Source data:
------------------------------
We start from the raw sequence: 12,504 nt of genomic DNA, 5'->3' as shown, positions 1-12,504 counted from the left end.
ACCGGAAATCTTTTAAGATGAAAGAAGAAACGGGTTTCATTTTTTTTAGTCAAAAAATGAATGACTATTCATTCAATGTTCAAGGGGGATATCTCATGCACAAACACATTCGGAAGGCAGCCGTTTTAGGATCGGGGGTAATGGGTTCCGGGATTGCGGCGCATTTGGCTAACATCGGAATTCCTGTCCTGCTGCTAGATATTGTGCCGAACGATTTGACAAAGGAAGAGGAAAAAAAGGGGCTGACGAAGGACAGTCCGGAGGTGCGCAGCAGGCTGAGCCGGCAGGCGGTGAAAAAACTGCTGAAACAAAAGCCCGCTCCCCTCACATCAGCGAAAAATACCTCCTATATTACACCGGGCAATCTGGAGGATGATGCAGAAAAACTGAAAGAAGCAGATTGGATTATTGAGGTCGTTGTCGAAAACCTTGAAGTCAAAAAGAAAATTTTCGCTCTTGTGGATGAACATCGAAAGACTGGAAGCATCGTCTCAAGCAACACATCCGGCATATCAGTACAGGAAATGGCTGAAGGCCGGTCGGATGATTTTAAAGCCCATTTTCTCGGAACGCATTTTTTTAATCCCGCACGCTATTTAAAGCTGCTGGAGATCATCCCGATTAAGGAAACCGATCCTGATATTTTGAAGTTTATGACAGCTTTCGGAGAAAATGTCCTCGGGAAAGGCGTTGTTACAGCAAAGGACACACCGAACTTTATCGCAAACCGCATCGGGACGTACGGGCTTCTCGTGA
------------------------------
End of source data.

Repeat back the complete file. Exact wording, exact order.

We start from the raw sequence: 12,504 nt of genomic DNA, 5'->3' as shown, positions 1-12,504 counted from the left end.
ACCGGAAATCTTTTAAGATGAAAGAAGAAACGGGTTTCATTTTTTTTAGTCAAAAAATGAATGACTATTCATTCAATGTTCAAGGGGGATATCTCATGCACAAACACATTCGGAAGGCAGCCGTTTTAGGATCGGGGGTAATGGGTTCCGGGATTGCGGCGCATTTGGCTAACATCGGAATTCCTGTCCTGCTGCTAGATATTGTGCCGAACGATTTGACAAAGGAAGAGGAAAAAAAGGGGCTGACGAAGGACAGTCCGGAGGTGCGCAGCAGGCTGAGCCGGCAGGCGGTGAAAAAACTGCTGAAACAAAAGCCCGCTCCCCTCACATCAGCGAAAAATACCTCCTATATTACACCGGGCAATCTGGAGGATGATGCAGAAAAACTGAAAGAAGCAGATTGGATTATTGAGGTCGTTGTCGAAAACCTTGAAGTCAAAAAGAAAATTTTCGCTCTTGTGGATGAACATCGAAAGACTGGAAGCATCGTCTCAAGCAACACATCCGGCATATCAGTACAGGAAATGGCTGAAGGCCGGTCGGATGATTTTAAAGCCCATTTTCTCGGAACGCATTTTTTTAATCCCGCACGCTATTTAAAGCTGCTGGAGATCATCCCGATTAAGGAAACCGATCCTGATATTTTGAAGTTTATGACAGCTTTCGGAGAAAATGTCCTCGGGAAAGGCGTTGTTACAGCAAAGGACACACCGAACTTTATCGCAAACCGCATCGGGACGTACGGGCTTCTCGTGA